Greg Dawson reports.
This is Heather Peto.
I've always known I'm a woman,
it's when I became a teenager that
I really sort of like felt
the pressure to be who I was.
And, at the next general election,
she wants to make political history.
I'd like to be one of the first
transgender MPs in Parliament.
But that ambition has
propelled her and others
to the centre of a significant row
in the Labour Party
after she was included
on an all women's short list
as a Parliamentary candidate.
I don't think it's an issue to be
honest. I think the local party
decides and the best candidates will
get through so I don't think it is
an issue. I think it's being made an
issue by some people that are more
anti-transgender, but local people
don't seem to be worried.
Labour say they've always welcomed
self-identifying trans women
onto all women's short lists
but that policy has recently
come under attack.
Enter the self-described radical
feminists who descended
on Parliament this week
for a meeting they titled
"transgender and the war on women".
They've been described
as transphobic, a label they reject.
I can see already there
men cynically use -
what I feel - are cynically
using those positions.
You've got Heather Peto who is
the trans-inclusionary officer
of the Labour Party,
he went on to an all
women's short list.
The fact that you are referencing
Heather as 'he' against her wishes
would be insulting to her.
I could go on and on about
Once we start using she for a man,
we are blurring the distinction.
Venice Allan is a Labour member
but those views got her suspended.
She knows what she says is offensive
to the trans community
but makes no apology for it.
I really do want to have this
conversation, like I say,
you don't have to agree with us
but you do have to listen to us.
Like the Labour Party, you know,
they're not listening.
I've tried to set up Momentum
events, Labour events, I've tried
to meet with Jeremy Corbyn
and other politicians.
Labour were supposed to formally
clarify their support for trans
women on all-women short
lists at a meeting at the
party's HQ this week.
We've been told that decision
would have triggered
the resignations of more
than 200 female members.
Then yesterday, Labour told us
that formal discussion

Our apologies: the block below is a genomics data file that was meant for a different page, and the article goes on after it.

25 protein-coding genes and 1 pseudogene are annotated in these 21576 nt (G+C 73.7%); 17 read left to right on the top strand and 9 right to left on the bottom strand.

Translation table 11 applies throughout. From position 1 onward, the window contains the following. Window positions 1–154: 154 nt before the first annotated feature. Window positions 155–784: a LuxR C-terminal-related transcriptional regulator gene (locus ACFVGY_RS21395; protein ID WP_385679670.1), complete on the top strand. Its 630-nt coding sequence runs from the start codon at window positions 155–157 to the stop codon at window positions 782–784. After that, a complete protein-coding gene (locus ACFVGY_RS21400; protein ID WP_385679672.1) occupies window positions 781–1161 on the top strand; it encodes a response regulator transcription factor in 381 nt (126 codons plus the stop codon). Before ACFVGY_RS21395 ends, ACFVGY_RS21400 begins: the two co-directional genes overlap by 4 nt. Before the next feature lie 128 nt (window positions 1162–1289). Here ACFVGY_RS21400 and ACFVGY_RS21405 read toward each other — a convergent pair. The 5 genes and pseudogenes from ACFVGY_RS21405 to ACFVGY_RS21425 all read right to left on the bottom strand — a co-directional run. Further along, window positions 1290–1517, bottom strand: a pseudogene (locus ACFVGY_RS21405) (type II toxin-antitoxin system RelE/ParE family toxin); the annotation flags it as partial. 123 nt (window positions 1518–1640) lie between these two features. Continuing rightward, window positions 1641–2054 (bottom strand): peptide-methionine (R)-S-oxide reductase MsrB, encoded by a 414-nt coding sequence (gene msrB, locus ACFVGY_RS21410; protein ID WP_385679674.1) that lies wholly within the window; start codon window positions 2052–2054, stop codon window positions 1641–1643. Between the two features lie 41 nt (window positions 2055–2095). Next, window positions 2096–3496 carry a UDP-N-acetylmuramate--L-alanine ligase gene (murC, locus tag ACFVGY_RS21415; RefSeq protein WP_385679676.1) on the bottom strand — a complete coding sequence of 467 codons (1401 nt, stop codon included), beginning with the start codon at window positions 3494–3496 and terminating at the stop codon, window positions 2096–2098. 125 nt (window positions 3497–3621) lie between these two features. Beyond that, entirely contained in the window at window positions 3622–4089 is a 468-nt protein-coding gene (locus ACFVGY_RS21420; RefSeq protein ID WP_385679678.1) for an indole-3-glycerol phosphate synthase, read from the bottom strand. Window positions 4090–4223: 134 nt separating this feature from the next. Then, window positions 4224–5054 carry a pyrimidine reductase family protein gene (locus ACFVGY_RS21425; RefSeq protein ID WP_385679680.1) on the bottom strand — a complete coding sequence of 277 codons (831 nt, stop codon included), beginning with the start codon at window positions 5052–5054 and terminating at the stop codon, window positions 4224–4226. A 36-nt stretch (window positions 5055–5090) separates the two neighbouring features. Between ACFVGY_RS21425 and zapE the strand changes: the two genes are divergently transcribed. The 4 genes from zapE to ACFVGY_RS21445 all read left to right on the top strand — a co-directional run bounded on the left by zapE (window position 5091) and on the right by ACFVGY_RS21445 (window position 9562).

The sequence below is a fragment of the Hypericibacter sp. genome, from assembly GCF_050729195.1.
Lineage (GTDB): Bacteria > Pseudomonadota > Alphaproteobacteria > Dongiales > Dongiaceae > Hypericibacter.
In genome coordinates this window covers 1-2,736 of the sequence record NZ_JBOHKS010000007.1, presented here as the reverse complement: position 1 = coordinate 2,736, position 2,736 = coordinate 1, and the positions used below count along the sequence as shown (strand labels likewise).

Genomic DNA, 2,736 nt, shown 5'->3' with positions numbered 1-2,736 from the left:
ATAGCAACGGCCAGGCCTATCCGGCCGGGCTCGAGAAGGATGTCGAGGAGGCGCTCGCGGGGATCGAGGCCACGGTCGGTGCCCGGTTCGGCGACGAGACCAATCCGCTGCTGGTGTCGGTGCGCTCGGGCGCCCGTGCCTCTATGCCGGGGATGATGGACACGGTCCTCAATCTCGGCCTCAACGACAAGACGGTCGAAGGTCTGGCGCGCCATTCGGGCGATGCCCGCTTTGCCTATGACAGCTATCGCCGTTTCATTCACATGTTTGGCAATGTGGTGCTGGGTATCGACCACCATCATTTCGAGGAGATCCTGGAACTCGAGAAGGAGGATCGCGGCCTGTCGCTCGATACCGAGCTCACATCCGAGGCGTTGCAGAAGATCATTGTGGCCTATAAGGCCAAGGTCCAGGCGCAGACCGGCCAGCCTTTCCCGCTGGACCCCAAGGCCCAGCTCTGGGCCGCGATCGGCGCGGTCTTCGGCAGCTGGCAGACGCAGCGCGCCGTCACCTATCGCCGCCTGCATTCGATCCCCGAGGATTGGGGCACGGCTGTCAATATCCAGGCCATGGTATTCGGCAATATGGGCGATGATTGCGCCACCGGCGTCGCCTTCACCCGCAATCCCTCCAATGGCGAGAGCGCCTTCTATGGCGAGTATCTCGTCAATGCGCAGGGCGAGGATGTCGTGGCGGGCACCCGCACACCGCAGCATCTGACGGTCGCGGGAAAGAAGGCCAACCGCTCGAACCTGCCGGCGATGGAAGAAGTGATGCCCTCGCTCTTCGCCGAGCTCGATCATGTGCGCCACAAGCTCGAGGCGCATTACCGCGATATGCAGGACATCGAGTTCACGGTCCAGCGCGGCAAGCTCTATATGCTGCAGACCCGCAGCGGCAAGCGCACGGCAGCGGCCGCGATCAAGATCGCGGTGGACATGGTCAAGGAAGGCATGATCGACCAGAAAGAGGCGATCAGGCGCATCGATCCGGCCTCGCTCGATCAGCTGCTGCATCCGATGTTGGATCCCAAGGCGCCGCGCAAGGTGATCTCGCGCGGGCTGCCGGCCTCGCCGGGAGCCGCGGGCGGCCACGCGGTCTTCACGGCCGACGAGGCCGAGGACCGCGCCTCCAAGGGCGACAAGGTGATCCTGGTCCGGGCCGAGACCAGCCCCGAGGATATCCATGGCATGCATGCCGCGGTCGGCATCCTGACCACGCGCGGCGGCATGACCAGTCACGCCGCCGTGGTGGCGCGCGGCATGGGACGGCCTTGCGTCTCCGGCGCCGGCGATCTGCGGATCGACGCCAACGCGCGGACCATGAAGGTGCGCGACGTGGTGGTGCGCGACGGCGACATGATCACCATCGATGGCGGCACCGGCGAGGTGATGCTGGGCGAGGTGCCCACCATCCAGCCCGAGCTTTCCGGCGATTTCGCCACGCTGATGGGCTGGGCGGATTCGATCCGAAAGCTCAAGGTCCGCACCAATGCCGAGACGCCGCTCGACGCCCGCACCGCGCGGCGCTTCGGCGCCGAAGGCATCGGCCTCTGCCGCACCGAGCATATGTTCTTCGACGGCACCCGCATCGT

was delayed until June.
This is all a precursor to a much
wider political debate
going on with the Government
committing to update
the Gender Recognition Act.
As the Prime Minister has explained,
the changes would allow people
to self define their gender
without the need for
We have set out plans to reform
the Gender Recognition Act,
streamlining and demedicalising
the process for changing gender,
because being trans is not
an illness and it shouldn't be
treated as such.
Since she made that speech
at the Pink Awards last October,
progress on those changes
to the Gender Recognition Act seems
to have slowed down.
A consultation was expected
in the autumn but nothing surfaced.
I've asked the Government what's
going on and they just say in this
very short statement that
a consultation will be published
in due course, but no date given.
And our various requests to speak
to politicians both in favour
and opposed to these changes
were all turned down, which came
as little surprise to some.
I know journalists and I know
politicians who have
questions about this,
who have doubts about it,
who don't dare express those doubts,
raise those questions,
because they are worried that
if they do they will be screamed at,
they will be accused of bigotry
and transphobia simply
for asking questions.
James Kirkup has written a number
of columns on the updates to the act
and isn't sure it's been
properly thought through.
There are questions about access
to safe spaces for women
in domestic violence refuges,
there are questions
about the collection,
collation of statistics
on crime, on pay.
Questions that should be asked,
debated, discussed and answered.
Heather Peto says the changes
are long overdue though,
and hopes she can one day speak up
for the rights of the
trans-community from the benches
of the House of Commons.
As a feminist, I would stand up
to that and say, no,
I will just be who I am.
I have the self-confidence that I'm
a woman and I always have been,
and people should just
accept me for that.
The two chip significant issues to
pick about bout the Labour Party and
the Government's consultation about
transgender rights, let me start
with you, Matt -- two significant
issues. The government is in a
terrible tangle on transgender women
on all women short lists and they've
had to put it off until June.
identifying trans-woman has never
been disbarred from being on a
women's short list in the Labour
selection. The consultation was, as
I understand it, coming up with a
form of words...
position that trans-women are
elaborate rules to be on all women
short lists, it has caused such
around the party with two prominent
members threatening to resign if
that warning is put in, that the
party has been bucking the decision
and kicking it into the long grass.
The conversations I have had with
the leader's of this suggest that is
not the case, they are still
consulting on it and exactly what
the form of words will be there is